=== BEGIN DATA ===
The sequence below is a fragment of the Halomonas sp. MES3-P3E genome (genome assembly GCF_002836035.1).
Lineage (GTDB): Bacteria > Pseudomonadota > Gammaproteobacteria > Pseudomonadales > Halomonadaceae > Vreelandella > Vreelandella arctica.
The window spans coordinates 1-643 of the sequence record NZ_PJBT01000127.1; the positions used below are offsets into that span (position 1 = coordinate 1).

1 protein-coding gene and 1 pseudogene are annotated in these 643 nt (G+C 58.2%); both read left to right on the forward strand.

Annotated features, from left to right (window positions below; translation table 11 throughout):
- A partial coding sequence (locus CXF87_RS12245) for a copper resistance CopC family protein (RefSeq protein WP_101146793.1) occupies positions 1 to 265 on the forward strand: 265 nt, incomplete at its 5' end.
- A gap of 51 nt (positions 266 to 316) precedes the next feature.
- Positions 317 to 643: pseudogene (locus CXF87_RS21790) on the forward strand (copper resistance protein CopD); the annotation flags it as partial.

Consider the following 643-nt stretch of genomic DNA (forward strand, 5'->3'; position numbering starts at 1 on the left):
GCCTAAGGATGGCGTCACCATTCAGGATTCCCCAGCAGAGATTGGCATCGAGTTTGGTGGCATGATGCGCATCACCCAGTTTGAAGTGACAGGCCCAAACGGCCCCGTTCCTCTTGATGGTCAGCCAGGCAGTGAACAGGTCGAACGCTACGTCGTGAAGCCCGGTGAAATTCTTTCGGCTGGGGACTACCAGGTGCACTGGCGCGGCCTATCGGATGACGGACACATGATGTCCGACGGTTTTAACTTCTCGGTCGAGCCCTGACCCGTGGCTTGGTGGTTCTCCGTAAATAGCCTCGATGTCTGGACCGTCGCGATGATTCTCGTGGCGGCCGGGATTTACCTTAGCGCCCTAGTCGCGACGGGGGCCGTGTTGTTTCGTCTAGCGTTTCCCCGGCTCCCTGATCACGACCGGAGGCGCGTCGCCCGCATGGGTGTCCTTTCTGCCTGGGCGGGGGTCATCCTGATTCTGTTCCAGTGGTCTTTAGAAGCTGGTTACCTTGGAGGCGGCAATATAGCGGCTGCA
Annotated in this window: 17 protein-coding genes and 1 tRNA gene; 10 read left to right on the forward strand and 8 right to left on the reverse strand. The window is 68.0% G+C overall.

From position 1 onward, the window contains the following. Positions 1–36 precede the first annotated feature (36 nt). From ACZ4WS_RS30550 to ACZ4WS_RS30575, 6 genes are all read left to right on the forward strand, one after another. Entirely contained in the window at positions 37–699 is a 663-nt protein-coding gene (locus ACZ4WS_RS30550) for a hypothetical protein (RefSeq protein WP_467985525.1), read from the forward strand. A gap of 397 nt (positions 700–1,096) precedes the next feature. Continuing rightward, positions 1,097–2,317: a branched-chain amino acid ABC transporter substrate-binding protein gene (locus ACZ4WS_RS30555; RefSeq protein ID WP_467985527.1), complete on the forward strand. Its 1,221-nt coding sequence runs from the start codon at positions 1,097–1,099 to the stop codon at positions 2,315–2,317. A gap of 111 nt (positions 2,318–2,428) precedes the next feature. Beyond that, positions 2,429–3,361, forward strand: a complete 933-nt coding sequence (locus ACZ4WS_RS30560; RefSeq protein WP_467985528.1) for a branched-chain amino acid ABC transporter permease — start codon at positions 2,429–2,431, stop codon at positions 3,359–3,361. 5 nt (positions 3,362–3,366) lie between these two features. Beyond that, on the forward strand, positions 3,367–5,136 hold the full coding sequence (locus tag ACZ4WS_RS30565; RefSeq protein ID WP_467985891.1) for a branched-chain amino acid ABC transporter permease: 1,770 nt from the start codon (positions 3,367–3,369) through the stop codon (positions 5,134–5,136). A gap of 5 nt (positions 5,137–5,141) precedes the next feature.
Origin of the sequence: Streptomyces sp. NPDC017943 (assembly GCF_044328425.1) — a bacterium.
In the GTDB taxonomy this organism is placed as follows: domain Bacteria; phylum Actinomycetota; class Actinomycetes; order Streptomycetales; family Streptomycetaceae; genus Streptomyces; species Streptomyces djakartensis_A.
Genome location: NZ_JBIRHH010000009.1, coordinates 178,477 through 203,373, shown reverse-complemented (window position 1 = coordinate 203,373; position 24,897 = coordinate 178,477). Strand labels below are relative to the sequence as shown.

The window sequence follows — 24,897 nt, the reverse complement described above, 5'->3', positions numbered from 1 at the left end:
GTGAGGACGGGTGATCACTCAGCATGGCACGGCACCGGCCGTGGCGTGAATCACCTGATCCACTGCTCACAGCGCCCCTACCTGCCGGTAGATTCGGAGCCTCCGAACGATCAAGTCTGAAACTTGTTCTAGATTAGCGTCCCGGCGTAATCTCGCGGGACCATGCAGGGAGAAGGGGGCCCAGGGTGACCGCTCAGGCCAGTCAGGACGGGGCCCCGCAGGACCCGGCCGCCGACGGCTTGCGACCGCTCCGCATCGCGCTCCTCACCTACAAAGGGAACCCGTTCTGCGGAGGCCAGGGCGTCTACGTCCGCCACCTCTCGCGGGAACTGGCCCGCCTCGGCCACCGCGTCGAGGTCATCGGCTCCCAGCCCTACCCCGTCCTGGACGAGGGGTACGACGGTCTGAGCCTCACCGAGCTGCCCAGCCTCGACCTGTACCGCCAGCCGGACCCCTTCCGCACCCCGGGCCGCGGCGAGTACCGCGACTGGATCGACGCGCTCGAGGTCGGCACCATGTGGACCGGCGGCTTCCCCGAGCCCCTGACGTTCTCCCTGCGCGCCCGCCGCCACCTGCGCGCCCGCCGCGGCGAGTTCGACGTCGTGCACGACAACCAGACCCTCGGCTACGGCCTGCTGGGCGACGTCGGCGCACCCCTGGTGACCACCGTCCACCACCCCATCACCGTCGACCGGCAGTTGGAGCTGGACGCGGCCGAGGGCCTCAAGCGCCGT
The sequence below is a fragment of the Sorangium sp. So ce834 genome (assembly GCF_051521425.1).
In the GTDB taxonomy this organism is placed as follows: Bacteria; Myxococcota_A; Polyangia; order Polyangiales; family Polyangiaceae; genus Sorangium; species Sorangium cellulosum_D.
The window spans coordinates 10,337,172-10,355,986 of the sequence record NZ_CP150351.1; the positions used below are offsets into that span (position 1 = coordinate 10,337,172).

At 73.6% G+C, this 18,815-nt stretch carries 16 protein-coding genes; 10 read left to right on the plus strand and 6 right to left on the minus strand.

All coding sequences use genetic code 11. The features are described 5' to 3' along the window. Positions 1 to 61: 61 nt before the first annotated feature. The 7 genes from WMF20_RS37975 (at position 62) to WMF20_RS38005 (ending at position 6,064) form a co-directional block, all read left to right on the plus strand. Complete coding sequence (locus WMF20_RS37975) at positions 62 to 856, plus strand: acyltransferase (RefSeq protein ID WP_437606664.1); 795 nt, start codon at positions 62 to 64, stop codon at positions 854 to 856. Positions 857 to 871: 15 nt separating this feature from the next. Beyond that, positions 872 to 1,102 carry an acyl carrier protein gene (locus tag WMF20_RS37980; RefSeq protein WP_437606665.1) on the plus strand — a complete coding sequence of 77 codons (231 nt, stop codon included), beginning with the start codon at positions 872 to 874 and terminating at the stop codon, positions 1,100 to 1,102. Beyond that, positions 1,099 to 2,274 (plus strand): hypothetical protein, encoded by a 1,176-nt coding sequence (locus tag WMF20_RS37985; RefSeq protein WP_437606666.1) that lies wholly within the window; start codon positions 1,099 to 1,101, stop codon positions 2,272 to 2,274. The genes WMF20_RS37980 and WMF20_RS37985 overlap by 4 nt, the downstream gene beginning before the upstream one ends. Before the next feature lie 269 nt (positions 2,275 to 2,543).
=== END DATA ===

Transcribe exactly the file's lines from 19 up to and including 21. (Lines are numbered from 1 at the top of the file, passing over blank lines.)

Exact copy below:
In the GTDB taxonomy this organism is placed as follows: Bacteria; Myxococcota_A; Polyangia; order Polyangiales; family Polyangiaceae; genus Sorangium; species Sorangium cellulosum_D.
The window spans coordinates 10,337,172-10,355,986 of the sequence record NZ_CP150351.1; the positions used below are offsets into that span (position 1 = coordinate 10,337,172).

At 73.6% G+C, this 18,815-nt stretch carries 16 protein-coding genes; 10 read left to right on the plus strand and 6 right to left on the minus strand.